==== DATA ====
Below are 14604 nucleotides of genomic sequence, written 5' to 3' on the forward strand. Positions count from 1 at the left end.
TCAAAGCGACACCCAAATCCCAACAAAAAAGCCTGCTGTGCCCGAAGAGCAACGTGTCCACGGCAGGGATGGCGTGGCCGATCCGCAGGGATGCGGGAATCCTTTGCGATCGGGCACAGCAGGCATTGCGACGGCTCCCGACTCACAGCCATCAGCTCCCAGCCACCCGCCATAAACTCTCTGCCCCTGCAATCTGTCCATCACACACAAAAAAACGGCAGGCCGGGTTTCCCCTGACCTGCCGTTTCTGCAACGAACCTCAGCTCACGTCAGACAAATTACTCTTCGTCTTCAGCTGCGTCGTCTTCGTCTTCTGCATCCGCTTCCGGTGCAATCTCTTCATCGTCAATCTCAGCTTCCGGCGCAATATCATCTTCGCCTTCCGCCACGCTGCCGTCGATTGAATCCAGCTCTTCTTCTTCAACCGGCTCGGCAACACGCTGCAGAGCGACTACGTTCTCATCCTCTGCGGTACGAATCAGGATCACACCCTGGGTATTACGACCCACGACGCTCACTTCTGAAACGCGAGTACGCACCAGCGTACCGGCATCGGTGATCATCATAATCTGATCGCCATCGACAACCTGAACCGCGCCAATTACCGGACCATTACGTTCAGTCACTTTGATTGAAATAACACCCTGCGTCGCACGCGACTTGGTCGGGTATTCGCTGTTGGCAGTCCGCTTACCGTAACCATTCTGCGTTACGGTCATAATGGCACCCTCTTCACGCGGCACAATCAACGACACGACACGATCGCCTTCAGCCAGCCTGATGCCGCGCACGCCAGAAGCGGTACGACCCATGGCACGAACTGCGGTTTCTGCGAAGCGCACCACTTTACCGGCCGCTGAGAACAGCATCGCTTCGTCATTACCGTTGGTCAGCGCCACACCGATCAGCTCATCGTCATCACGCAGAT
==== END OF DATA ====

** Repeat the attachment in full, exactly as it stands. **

Below are 14604 nucleotides of genomic sequence, written 5' to 3' on the forward strand. Positions count from 1 at the left end.
TCAAAGCGACACCCAAATCCCAACAAAAAAGCCTGCTGTGCCCGAAGAGCAACGTGTCCACGGCAGGGATGGCGTGGCCGATCCGCAGGGATGCGGGAATCCTTTGCGATCGGGCACAGCAGGCATTGCGACGGCTCCCGACTCACAGCCATCAGCTCCCAGCCACCCGCCATAAACTCTCTGCCCCTGCAATCTGTCCATCACACACAAAAAAACGGCAGGCCGGGTTTCCCCTGACCTGCCGTTTCTGCAACGAACCTCAGCTCACGTCAGACAAATTACTCTTCGTCTTCAGCTGCGTCGTCTTCGTCTTCTGCATCCGCTTCCGGTGCAATCTCTTCATCGTCAATCTCAGCTTCCGGCGCAATATCATCTTCGCCTTCCGCCACGCTGCCGTCGATTGAATCCAGCTCTTCTTCTTCAACCGGCTCGGCAACACGCTGCAGAGCGACTACGTTCTCATCCTCTGCGGTACGAATCAGGATCACACCCTGGGTATTACGACCCACGACGCTCACTTCTGAAACGCGAGTACGCACCAGCGTACCGGCATCGGTGATCATCATAATCTGATCGCCATCGACAACCTGAACCGCGCCAATTACCGGACCATTACGTTCAGTCACTTTGATTGAAATAACACCCTGCGTCGCACGCGACTTGGTCGGGTATTCGCTGTTGGCAGTCCGCTTACCGTAACCATTCTGCGTTACGGTCATAATGGCACCCTCTTCACGCGGCACAATCAACGACACGACACGATCGCCTTCAGCCAGCCTGATGCCGCGCACGCCAGAAGCGGTACGACCCATGGCACGAACTGCGGTTTCTGCGAAGCGCACCACTTTACCGGCCGCTGAGAACAGCATCGCTTCGTCATTACCGTTGGTCAGCGCCACACCGATCAGCTCATCGTCATCACGCAGAT